Approximately 5.0 g 10-day-old seedling tissue was frozen and ground in liquid nitrogen. The frozen powder was mixed in 2/3X HB (1X = 50% ethylene glycol (v/v), 100 mm Tris–HCl pH 8.3, 140 mm ammonium sulfate (w/v), 10 mm EDTA, 0.3 g per 50 ml sodium metabisulfite) with the addition of 1X complete protease inhibitor (Roche Applied Science, Indianapolis, IN, USA). The extracts were filtered through three layers of cheesecloth (Fisher Scientific, Pittsburgh, PA, USA) and two layers of Mira cloth (Calbiochem Corp., San Diego, CA, USA) prior to centrifugation at 28 000 g for 15 min. Polyethyleneimine (0.5% v/v final) was added to the supernatant, and samples were incubated on ice for 5 min then centrifuged at 28 000 g for 15 min. Phytochromes were precipitated by the addition of 0.26 g ml−1 ammonium sulfate and collected by centrifugation at 28 000 g for 25 min. Pellets were resuspended in 0.66X HB and 1X protease inhibitor and stored at −20°C.

Protein gel-blot analyses

Polyacrylamide gels were loaded by mass of starting tissue and equal loading confirmed by GelCode Blue staining (Pierce Biotechnology, Rockford, IL, USA). To generate two replicate blots, protein extracts were mixed with an equal volume of 2X SDS loading buffer, boiled for 10 min and fractionated by SDS–PAGE (7.5 % w/v acrylamide gel). Proteins were transferred to nitrocellulose membrane (Schleicher & Schull, Keene, NH, USA) by electroblotting. PHYB protein was detected on one blot using the monoclonal antibody Rice 123 at a 1:100 dilution (Wagner et al., 1991). PHYA protein was detected on the replicate blot with the PhyA1.9B5A antibody at a 1:1000 dilution. Aliquots of both antibodies were kindly provided by Dr Peter Quail (Plant Gene Expression Center, Albany, CA, USA). Visualization of the proteins was performed with a secondary goat anti-mouse antibody conjugated to horseradish peroxidase and the Supersignal West Femto Maximum Sensitivity Substrate kit (Pierce Biotechnology) according to the manufacturer's recommendations. Molecular masses (kDa) were determined using pre-stained chemiluminescent Blue Ranger marker (Pierce Biotechnology). The Kodak ImageStation 440CF (Eastman Kodak, Rochester, NY, USA) and Kodak id 3.5 imaging software (Scientific Imaging Systems, New Haven, CT, USA) were used to capture and view images.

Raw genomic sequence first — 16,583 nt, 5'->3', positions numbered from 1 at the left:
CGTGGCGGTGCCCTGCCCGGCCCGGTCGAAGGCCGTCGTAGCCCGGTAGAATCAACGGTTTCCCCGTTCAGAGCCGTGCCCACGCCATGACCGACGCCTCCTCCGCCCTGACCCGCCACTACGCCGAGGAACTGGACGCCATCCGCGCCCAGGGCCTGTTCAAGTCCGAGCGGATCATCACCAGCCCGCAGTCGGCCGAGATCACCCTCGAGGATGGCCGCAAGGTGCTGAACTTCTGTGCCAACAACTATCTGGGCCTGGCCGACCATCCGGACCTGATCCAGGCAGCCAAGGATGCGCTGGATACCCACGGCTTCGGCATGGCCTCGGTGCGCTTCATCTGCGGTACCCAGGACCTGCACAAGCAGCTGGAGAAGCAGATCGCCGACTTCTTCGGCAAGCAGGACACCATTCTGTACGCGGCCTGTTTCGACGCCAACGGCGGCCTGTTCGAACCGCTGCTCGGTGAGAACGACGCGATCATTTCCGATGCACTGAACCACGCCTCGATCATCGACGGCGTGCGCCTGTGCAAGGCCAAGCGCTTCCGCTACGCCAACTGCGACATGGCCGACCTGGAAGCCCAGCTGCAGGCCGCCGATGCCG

To control for variations in protein loading, blots were re-challenged with Arabidopsis polyclonal RPN6 antibodies at a 1:1000 dilution (kindly provided by H. Wang, Boyce Thompson Institute, Ithaca, NY, USA) to detect a lid component of the 26S proteosome (Yang et al., 2005). Visualization of signal was performed with 1:1000-diluted secondary goat anti-rabbit antibody conjugated to horseradish peroxidase followed by detection with the Opti-CN4 kit (Biorad, Hercules, CA, USA) according to the manufacturer's specification. Blots were scanned at 600 dpi on a flat-bed scanner.